We Can Change The Future

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5271345_10424389_pmHow often have we heard this quote, “Be the change you want to see in this world”? Gandhi had it right. If we want things to change, we have to endure some of the ugliest places while being willing enough to make a difference, at least in our own lives. In recovery, I’ve pushed through darkness, pink clouds and uncontrollable anger. Thankfully, I’ve come out on the other side feeling stronger because of the village of people who stand by my side. I cannot do it alone. If it were not for the people who not only helped me get into recovery, but stay there, I wouldn’t be here. There is no doubt in my mind. So, why doesn’t everyone get this chance?

Here’s why: Not many people are willing to fight for some sort of answer for the addict or alcoholic who suffers gravely while trying to reach out to anyone, anywhere to get help. It should not be that difficult to walk up to a police officer, medical worker, hell… anyone, and say, “I want help. I’m an addict and I’m going to die without it”. While reading an article on www.upworthy.com the other day, I found myself not only grateful, but incredibly pissed off. In June 2015, a town in Massachusetts declared they would no longer arrest drug users who came forward seeking help. It not only saves the community money and cuts down on crime, but it also saves lives. Every. Day. Sincerely, BRAVO Massachusetts! Now, where do we go from here? This question has haunted my mind since I first read that article.

I’ve been blessed and feel incredibly privileged to live in a community that not only understands addiction, but for the most part, this community is not afraid of it. We may not have a system in place where citizens can admit their addiction and ask for help, but this community accepts that we are here. In fact, we tend to be loud about it whether they want to hear it or not. The more we raise awareness and the more we allow people to see that we are NOT the stigma, the better the chances of creating change. I’ve said it before and I’ll say it again… If I had the money, there is no question in my mind that I would build a FREE detox center along side a FREE treatment center. No questions asked. Admittedly, this would take a huge amount of work, there would be monumental red tape, and failure would surely come around a time or two… but we would have the opportunity to build a drug free community without punishing persons with addiction.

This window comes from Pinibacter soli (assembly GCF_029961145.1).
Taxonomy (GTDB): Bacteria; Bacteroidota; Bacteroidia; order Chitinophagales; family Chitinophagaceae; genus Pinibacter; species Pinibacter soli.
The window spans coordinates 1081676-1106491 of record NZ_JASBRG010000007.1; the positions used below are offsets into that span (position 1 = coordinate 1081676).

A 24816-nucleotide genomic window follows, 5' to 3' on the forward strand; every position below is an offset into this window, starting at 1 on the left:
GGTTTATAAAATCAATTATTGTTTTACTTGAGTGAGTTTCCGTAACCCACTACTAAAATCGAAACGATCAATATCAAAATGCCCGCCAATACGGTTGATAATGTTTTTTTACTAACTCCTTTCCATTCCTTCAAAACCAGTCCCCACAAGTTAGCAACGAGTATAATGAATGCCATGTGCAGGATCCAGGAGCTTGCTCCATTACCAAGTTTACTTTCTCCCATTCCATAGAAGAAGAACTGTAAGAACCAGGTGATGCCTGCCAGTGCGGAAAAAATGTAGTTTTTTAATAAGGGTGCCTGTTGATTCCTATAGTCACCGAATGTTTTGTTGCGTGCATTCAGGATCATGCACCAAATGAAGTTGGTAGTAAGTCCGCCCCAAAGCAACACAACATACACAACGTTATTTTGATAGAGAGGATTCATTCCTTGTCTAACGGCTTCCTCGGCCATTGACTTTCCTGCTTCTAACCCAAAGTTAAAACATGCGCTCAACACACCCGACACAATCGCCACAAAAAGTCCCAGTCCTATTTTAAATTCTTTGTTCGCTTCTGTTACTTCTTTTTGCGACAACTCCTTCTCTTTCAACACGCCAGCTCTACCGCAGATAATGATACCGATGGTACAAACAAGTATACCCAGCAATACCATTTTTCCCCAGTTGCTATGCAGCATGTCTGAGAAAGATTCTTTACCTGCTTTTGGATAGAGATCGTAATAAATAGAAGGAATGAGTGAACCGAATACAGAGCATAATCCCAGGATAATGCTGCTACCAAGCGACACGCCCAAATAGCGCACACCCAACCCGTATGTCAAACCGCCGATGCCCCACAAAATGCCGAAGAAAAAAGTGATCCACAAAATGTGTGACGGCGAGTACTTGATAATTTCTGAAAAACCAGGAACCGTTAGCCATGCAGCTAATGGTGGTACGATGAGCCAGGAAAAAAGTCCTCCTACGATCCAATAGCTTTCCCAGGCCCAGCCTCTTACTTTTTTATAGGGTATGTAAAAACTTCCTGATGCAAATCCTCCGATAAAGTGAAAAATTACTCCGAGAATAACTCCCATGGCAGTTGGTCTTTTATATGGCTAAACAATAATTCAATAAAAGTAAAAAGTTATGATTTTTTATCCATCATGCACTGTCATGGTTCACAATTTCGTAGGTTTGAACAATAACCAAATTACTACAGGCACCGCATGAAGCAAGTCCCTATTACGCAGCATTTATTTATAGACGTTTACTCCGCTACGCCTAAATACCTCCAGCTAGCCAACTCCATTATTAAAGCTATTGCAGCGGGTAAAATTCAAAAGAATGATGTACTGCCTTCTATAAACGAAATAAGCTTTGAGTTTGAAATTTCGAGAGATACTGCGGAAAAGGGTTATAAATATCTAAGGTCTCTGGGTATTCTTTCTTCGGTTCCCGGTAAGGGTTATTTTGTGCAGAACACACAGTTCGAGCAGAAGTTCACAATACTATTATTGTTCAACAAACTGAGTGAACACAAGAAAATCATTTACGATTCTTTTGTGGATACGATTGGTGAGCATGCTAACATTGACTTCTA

As a recovering heroin addict, the images of trying to walk the road of recovery, but continuing to fail time and time again are burned into my brain. The mental, physical and emotional pain that comes with detoxing from heroin are unimaginable. Many people will say, “You did this to yourself. You chose to be a drug addict. You should have stopped long ago.” I don’t listen to those people. Those people could be right or wrong. In my world, it doesn’t matter one bit. What matters is people are seeking help. Give it to them. Stop reprimanding the addict. Stop yelling at the alcoholic. Stop telling people they are not good enough or worthy enough.

I can promise you, the things we think about ourselves are way worse than anything anyone else will throw our way. We know we fucked up. It is an understatement to say we should have stopped before it got this bad. Trust me, we know. If we could have stopped, we would have. The disease of addiction is not for the faint of heart. In order to compete in the battle for your life, you are required to be stronger than you ever imagined was possible. So, we battle on. We fight, as a community of people in recovery, to make change. I’m not sure who I’ve got to talk to or what I’ve got to do, but as each day passes I research a little more, speak out a little louder, and pray a whole lot harder. Until there is a significant change, we hold our hands out to the ones who ask for help and generously offer them what was so freely given to us.

Kylee Christoffels

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